[Editor's note: We've updated this story, originally published in Jan 2017, to reflect a newly published study.]
There’s a small collection of test tubes stored in a laboratory freezer at Fred Hutchinson Cancer Research Center. Hundreds of these freezers host thousands of tiny tubes, but this collection is different.
This one houses a multitude of possibilities.
In each tube, suspended in a few drops of water, is a collection of millions of mutant HIV viruses. Some of these mutants are very good at infecting human cells, no different from their “natural” viral ancestor. Some of them are worse.
Together, they can teach researchers something important about HIV in humans, say the collection’s creators, Fred Hutch evolutionary biologists Hugh Haddox, Adam Dingens, and Dr. Jesse Bloom.
In two recent studies, the researchers describe their library of mutant HIVs, its creation, and how they used it to show that a certain type of HIV vaccine, designed to elicit the immune molecules known as broadly neutralizing antibodies, could be on the right track.
Although other researchers in the HIV field have conducted studies of viral mutants before, these collections are what's known as “deep mutational scanning,” Bloom said. Rather than study the mutations that naturally arise in HIV or other viruses, Bloom and his research team methodically create a catalog of every possible mutation and then ask how each mutation affects the virus.
In their studies, the researchers created genetic mutations in HIV to change each single amino acid — the 20 different building blocks of proteins — to every other possible amino acid in the viral protein known as envelope, or Env. In one study, published in December 2016 in the journal PLOS Pathogens, the researchers infected human T cells in the lab with each member of the library — millions of viruses representing more than 13,000 different Env mutants — and asked which mutations affected the virus’ ability to infect and replicate inside the cells.
More recently, in a study published Thursday in the journal Cell Host & Microbe, the researchers asked how a similar mutant library fared in the presence of a single broadly neutralizing antibody, known as PGT151. Broadly neutralizing antibodies are a type of immune molecule that is often more potent than a typical antibody. As the name implies, they can potentially eliminate a broad swath of HIV strains by binding to parts of the virus that are unchanging between variants. Such antibodies do crop up naturally in some HIV-positive people, but too late to prevent their own infection.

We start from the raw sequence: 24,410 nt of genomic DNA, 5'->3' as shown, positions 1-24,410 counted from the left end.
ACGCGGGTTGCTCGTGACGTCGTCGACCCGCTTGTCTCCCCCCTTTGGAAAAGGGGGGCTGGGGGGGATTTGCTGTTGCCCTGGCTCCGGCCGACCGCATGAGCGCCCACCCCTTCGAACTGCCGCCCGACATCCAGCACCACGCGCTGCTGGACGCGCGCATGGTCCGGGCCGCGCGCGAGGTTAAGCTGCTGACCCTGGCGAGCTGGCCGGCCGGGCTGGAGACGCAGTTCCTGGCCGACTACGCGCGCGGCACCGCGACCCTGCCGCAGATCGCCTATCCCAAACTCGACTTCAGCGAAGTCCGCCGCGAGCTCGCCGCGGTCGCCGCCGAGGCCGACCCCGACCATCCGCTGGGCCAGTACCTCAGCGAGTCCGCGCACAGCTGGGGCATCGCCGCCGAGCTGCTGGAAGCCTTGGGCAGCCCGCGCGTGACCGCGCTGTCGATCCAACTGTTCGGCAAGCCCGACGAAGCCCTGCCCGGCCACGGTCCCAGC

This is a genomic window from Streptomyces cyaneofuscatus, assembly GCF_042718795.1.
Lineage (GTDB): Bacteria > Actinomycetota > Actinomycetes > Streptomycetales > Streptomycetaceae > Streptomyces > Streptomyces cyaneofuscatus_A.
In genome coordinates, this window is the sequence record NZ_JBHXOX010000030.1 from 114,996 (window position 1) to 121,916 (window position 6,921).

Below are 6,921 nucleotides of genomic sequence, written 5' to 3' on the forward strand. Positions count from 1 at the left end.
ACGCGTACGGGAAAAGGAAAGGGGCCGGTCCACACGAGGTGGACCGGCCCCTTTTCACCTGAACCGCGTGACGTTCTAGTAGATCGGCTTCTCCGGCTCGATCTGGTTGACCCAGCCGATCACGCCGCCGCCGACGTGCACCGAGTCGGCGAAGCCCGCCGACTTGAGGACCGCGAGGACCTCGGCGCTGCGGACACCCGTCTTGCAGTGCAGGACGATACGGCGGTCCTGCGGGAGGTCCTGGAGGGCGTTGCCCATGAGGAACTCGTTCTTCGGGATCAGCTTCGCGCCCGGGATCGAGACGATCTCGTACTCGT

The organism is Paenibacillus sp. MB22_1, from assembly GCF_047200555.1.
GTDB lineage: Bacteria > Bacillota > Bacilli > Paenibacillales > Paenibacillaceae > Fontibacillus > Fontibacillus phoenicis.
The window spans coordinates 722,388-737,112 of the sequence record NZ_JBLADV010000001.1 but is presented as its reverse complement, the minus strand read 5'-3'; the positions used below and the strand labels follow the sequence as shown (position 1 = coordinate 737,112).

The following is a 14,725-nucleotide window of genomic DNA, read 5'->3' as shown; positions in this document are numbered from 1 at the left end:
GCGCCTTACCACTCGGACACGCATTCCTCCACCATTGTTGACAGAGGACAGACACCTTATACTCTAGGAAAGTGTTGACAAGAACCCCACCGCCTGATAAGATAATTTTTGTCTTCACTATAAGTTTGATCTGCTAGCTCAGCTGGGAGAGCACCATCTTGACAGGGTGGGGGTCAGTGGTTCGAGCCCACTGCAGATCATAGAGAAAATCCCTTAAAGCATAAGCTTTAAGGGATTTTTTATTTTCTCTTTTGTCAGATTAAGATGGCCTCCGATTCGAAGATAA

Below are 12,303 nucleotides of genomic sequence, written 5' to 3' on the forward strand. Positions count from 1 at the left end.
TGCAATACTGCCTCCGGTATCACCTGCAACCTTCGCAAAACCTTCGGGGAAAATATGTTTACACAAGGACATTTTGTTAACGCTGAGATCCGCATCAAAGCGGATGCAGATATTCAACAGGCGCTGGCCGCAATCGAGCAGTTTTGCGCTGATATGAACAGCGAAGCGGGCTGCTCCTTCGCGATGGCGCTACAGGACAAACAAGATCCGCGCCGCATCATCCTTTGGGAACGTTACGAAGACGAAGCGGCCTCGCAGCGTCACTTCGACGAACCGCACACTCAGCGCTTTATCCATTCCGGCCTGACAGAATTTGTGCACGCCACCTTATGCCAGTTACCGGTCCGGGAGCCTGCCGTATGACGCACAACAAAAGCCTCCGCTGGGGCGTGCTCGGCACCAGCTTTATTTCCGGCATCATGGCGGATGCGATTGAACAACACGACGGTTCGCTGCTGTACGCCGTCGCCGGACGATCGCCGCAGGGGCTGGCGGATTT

As the protein that covers HIV’s surface, Env is the primary part of the virus that our immune system can see and act on. HIV is a particularly notorious foe for both the natural immune system and for immune reactions spurred by vaccines in part because Env mutates so rapidly, slipping away from immune recognition before the body can effectively rid itself of the infection.
“The protein probably evolves faster than any other protein that we know about,” Bloom said. “In a single infected person in one year, this protein becomes more different than the typical protein shared between a human and a chimp. The amount of evolution that separates a human and a chimp — which took at least 5 million years — in the envelope protein of HIV, that takes one year.”
In other words, HIV is a shape-shifter.
But the virus’ propensity for change is not infinite. Interspersed throughout the rapidly evolving Env protein are pockets of consistency, regions of the protein that have never or rarely been seen to mutate.
“Vaccine efforts have tried to target these essential regions that can’t change. The problem is that our understanding of what these regions are is incomplete,” said Haddox, a doctoral student working in Bloom’s laboratory and first author on the 2016 study. “We lack a thorough understanding of which sites are unable to change.”
To date, there is no HIV vaccine effective enough to bring to market. But some recent studies at the Hutch and elsewhere have focused on candidate vaccines that could elicit the elusive broadly neutralizing antibodies. In the lab, these rare antibodies can protect animal models from infection, implying that, if produced early enough, they might do the same for people.
Although vaccine researchers believed — and hoped — that the regions of Env targeted by broadly neutralizing antibodies are unchangeable because HIV can’t change them without a cost to its own survival, scientists had to consider the possibility that these regions don’t mutate simply because the virus has never needed them to. It’s possible that mutations in the antibodies’ binding regions haven’t been seen because the antibodies themselves are relatively rare.